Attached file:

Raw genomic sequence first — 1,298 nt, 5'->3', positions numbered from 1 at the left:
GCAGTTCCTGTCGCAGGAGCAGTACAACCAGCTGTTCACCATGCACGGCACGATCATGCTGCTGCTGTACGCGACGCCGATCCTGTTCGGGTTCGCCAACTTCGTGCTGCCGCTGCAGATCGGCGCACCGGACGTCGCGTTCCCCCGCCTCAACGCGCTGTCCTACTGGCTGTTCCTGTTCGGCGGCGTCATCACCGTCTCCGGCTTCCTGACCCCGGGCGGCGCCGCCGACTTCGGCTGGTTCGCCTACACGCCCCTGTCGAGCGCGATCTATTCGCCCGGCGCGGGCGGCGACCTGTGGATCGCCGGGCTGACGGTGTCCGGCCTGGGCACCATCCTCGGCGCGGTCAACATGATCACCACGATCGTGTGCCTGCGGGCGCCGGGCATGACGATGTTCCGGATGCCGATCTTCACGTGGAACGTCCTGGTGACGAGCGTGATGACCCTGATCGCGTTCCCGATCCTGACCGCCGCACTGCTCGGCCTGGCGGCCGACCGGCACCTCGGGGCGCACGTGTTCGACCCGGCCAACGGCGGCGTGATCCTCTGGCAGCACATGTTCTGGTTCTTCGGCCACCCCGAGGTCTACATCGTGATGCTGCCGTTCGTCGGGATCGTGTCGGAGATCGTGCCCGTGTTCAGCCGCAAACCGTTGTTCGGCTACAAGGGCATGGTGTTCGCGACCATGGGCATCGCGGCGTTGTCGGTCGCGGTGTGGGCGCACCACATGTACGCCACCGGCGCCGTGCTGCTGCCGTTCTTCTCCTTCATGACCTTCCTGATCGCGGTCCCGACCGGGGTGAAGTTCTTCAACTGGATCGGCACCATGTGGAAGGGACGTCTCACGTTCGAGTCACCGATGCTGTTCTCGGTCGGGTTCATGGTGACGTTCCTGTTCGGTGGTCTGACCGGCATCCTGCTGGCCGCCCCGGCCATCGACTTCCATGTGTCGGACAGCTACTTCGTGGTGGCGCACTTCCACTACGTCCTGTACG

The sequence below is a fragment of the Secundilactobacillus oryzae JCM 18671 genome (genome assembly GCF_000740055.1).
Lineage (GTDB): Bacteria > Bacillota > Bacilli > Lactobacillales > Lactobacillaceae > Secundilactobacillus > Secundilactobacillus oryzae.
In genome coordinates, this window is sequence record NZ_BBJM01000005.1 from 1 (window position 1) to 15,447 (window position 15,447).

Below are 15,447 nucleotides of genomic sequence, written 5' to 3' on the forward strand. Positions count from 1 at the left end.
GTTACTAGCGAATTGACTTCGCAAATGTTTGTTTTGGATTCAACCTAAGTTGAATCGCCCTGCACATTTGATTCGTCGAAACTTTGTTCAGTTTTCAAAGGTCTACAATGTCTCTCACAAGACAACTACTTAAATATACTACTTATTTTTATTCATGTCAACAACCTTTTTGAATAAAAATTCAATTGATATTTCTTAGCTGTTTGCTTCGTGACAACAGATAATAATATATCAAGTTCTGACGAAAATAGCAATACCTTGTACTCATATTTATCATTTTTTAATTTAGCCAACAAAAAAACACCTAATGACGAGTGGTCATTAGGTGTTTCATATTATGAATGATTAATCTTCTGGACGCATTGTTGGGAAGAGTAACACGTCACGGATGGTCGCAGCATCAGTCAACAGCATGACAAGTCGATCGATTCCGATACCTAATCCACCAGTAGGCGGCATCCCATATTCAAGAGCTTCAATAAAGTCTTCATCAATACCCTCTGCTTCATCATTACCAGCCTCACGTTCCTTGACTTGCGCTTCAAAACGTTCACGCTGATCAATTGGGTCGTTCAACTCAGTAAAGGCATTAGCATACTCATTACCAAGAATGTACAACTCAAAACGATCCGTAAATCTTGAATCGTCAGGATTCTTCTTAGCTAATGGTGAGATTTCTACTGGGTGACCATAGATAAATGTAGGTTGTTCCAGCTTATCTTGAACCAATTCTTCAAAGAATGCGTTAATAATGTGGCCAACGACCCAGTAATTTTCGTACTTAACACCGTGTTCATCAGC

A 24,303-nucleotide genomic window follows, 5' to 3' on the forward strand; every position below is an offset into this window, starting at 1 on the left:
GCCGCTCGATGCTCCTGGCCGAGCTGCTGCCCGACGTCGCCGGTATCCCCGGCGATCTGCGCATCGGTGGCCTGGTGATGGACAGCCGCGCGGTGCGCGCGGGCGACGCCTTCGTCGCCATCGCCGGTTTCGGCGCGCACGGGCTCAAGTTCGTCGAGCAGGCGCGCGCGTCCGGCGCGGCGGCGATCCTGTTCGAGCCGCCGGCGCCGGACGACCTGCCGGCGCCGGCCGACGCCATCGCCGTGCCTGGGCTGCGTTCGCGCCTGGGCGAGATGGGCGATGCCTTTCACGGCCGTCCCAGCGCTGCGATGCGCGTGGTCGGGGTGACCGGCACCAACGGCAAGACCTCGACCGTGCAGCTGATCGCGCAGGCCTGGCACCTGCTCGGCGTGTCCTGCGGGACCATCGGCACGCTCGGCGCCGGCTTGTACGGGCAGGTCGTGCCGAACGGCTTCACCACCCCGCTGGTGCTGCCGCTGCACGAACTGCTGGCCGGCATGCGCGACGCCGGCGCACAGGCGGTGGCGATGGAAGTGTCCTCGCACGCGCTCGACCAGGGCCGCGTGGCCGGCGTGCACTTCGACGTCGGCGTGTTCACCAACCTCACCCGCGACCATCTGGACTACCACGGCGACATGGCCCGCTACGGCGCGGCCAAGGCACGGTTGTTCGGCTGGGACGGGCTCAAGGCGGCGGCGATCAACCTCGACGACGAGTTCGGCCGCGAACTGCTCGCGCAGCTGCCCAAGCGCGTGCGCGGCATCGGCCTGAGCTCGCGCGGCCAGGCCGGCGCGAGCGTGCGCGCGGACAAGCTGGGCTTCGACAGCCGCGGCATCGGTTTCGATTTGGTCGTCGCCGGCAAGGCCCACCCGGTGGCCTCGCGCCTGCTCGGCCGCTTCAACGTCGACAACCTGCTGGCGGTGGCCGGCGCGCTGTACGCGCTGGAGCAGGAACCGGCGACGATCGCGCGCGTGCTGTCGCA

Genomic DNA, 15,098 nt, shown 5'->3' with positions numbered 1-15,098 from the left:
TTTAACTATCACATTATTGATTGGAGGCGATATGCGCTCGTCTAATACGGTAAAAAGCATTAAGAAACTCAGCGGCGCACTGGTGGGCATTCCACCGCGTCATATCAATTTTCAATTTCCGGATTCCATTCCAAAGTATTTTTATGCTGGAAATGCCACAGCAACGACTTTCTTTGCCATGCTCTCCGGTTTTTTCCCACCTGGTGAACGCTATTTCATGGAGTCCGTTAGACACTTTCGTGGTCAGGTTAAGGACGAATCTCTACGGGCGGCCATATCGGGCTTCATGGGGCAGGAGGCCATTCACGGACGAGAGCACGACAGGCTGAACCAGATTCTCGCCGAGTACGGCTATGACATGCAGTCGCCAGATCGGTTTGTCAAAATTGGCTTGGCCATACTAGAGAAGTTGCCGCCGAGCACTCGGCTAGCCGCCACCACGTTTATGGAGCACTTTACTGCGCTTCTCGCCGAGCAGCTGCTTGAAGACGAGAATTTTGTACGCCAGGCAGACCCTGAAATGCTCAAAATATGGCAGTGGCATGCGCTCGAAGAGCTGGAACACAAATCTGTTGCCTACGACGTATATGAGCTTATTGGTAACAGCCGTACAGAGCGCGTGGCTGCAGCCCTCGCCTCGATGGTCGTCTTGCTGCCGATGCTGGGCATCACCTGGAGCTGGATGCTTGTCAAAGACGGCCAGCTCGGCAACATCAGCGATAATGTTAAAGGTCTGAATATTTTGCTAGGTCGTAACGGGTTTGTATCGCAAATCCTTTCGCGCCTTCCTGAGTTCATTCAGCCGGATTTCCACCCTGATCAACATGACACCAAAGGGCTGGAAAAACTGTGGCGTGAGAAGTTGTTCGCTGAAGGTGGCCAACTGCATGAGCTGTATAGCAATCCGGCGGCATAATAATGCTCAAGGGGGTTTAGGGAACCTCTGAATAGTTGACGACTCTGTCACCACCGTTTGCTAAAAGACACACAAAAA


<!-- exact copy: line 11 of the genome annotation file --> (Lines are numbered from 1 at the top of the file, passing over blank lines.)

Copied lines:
TTTAACTATCACATTATTGATTGGAGGCGATATGCGCTCGTCTAATACGGTAAAAAGCATTAAGAAACTCAGCGGCGCACTGGTGGGCATTCCACCGCGTCATATCAATTTTCAATTTCCGGATTCCATTCCAAAGTATTTTTATGCTGGAAATGCCACAGCAACGACTTTCTTTGCCATGCTCTCCGGTTTTTTCCCACCTGGTGAACGCTATTTCATGGAGTCCGTTAGACACTTTCGTGGTCAGGTTAAGGACGAATCTCTACGGGCGGCCATATCGGGCTTCATGGGGCAGGAGGCCATTCACGGACGAGAGCACGACAGGCTGAACCAGATTCTCGCCGAGTACGGCTATGACATGCAGTCGCCAGATCGGTTTGTCAAAATTGGCTTGGCCATACTAGAGAAGTTGCCGCCGAGCACTCGGCTAGCCGCCACCACGTTTATGGAGCACTTTACTGCGCTTCTCGCCGAGCAGCTGCTTGAAGACGAGAATTTTGTACGCCAGGCAGACCCTGAAATGCTCAAAATATGGCAGTGGCATGCGCTCGAAGAGCTGGAACACAAATCTGTTGCCTACGACGTATATGAGCTTATTGGTAACAGCCGTACAGAGCGCGTGGCTGCAGCCCTCGCCTCGATGGTCGTCTTGCTGCCGATGCTGGGCATCACCTGGAGCTGGATGCTTGTCAAAGACGGCCAGCTCGGCAACATCAGCGATAATGTTAAAGGTCTGAATATTTTGCTAGGTCGTAACGGGTTTGTATCGCAAATCCTTTCGCGCCTTCCTGAGTTCATTCAGCCGGATTTCCACCCTGATCAACATGACACCAAAGGGCTGGAAAAACTGTGGCGTGAGAAGTTGTTCGCTGAAGGTGGCCAACTGCATGAGCTGTATAGCAATCCGGCGGCATAATAATGCTCAAGGGGGTTTAGGGAACCTCTGAATAGTTGACGACTCTGTCACCACCGTTTGCTAAAAGACACACAAAAA